"Sharpies at the front door" pretty much answered my comment.
On Jan 31, 2012, at 4:18 PM, Kyle Banerjee <[log in to unmask]> wrote:
>> +1. If there is such a policy, it doesn't really seem in the spirit of
>> a smaller, more intimate conference.
> Just to give a little background on what's happening, it's not that we
> don't think it would be desirable to be able to accommodate all these
> requests. It's that you reach a point where it becomes impractical.
> Providing administrative, financial, and logistical support for c4l is time
> consuming. Current estimate is a total of 29 full person days between our
> admin assistant and business manager. That figure is derived from actual
> tracking and while imperfect, it should be pretty close to the real thing.
> It's a big deal if you're a small organization like ours with only 7 full
> time employees that are already fully utilized.
> So where does that time go? This list will miss all kinds of things since
> I'm just spitting it out, but it should give you the general idea:
> - Evaluating options and negotiating contracts
> - Payment processing, following up on payments
> - Registration. Time intensive because presentations were chosen after
> registration was opened so presenters may or may not be part of the open
> registration process. This also led to a more confusing waitlist process.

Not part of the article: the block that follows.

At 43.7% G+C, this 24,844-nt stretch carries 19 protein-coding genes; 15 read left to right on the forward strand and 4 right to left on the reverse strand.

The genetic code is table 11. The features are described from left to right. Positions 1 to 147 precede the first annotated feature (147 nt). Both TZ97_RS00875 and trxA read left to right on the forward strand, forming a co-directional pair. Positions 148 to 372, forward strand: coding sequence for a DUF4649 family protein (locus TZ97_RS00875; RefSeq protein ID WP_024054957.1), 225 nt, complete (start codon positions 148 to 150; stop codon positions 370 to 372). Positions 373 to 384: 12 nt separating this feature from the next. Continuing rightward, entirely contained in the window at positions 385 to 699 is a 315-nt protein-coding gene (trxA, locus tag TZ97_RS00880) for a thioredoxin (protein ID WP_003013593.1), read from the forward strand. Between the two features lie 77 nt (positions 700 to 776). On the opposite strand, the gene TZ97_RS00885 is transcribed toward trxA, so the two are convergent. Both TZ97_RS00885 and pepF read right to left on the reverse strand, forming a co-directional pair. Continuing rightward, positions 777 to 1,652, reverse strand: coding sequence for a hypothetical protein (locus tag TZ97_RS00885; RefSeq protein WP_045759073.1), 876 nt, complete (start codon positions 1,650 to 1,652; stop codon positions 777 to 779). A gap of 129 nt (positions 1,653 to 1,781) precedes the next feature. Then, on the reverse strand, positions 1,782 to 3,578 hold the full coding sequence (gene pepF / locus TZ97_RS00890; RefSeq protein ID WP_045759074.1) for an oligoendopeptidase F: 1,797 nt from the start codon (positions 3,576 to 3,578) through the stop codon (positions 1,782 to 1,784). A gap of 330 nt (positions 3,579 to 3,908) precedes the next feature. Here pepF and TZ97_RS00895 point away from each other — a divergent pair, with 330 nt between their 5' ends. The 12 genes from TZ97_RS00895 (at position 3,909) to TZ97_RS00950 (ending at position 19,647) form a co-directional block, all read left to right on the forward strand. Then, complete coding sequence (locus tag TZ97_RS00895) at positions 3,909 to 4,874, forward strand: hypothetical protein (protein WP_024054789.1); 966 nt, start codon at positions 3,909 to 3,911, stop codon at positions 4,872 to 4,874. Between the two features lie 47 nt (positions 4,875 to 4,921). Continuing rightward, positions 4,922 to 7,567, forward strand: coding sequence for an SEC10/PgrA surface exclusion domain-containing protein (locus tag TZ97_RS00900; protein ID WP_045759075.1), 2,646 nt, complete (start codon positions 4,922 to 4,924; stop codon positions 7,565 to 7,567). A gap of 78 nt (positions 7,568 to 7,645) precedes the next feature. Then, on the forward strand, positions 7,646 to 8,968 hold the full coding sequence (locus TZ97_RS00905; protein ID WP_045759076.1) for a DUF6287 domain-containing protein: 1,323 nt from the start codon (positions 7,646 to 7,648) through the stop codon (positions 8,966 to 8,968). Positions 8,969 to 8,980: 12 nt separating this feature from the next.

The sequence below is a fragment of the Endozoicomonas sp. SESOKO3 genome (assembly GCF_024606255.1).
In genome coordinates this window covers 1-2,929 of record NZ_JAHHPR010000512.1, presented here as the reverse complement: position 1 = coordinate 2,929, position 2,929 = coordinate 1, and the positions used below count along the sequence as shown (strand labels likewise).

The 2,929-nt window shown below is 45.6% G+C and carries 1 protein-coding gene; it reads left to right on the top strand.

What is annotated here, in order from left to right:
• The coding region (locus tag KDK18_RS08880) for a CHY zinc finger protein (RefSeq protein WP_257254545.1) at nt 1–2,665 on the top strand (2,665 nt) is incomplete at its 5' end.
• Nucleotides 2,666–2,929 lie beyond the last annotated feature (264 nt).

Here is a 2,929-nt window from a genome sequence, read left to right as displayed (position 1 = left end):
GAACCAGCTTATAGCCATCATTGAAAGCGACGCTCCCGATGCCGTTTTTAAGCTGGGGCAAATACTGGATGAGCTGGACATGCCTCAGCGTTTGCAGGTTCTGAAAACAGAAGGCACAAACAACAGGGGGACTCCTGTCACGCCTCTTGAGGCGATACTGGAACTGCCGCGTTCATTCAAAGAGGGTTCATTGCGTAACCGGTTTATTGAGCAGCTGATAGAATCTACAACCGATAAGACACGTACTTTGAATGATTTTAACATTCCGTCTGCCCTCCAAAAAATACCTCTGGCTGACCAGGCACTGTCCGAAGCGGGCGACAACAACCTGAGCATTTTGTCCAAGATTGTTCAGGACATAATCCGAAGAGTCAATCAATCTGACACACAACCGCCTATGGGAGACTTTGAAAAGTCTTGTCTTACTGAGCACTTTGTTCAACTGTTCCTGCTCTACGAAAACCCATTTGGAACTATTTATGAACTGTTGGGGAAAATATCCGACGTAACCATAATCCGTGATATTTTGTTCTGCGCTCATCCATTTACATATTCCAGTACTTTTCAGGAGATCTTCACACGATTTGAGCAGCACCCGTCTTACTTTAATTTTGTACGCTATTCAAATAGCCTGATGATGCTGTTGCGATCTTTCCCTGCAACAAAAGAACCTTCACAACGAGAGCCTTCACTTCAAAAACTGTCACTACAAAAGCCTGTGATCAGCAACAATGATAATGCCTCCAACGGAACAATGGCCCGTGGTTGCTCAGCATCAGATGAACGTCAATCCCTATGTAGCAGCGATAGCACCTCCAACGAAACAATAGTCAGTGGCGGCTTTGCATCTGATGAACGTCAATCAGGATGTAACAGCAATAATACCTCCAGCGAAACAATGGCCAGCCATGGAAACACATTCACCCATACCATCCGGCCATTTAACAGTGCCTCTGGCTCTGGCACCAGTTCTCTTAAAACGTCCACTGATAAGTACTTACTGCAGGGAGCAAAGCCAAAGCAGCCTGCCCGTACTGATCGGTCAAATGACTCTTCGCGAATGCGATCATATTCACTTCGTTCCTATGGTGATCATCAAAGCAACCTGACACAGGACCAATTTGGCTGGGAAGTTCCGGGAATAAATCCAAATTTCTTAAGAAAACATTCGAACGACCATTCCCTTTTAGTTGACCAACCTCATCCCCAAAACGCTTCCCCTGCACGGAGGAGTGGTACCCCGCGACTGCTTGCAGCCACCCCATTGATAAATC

> - Responding to e-mails, late requests, etc
> - Managing budgets
> - Communicating with hotel (way more time intensive than it sounds)
> - Communicating with ??? committees (for an anarchic organization, there
> are quite a few)
> - Answering questions, dealing with late requests, etc
> - T-shirts
> - Refunds
> - Scholarship administration
> - Contacting late registrants
> - Sponsorship processing. Not nearly as straightforward as it sounds.
> - Catering (many details)
> - Creating and formatting agendas, registration packets, name tags, etc
> - Signs -- sure, they're just a few sheets of paper, but they need to be
> labeled properly for the rooms you already have with appropriate
> directional arrows
> - Filling vacated spots from the waitlist
> - Working with A/V company
> This year, we have only one hosting proposal (as we did last year). Given
> the high level of interest in c4l, I think it's fair to suggest that the
> relatively low level of interest in hosting is a function of what it really
> entails. By hosting c4l, your institution commits itself to a lot of work
> and is legally on the hook for a lot of dough.
> We host quite a few conferences, and c4l national is significantly more
> labor intensive than other events (even ones that are considerably larger).
> I don't say this to be negative on the community -- community building is
> incredibly important, but it's important to be aware of what tradeoffs
> we're making. Doing this successfully over the long term requires a minimal
> level of administrative efficiency.
> In a long rambly way, I guess what I'm trying to say is that no one likes
> to say no, and there might even be some things that seem unfair. But we
> probably give this stuff more thought than may appear on the surface.
> Kyle Banerjee
> Digital Services Program Manager
> Orbis Cascade Alliance
> [log in to unmask] / 503.999.9787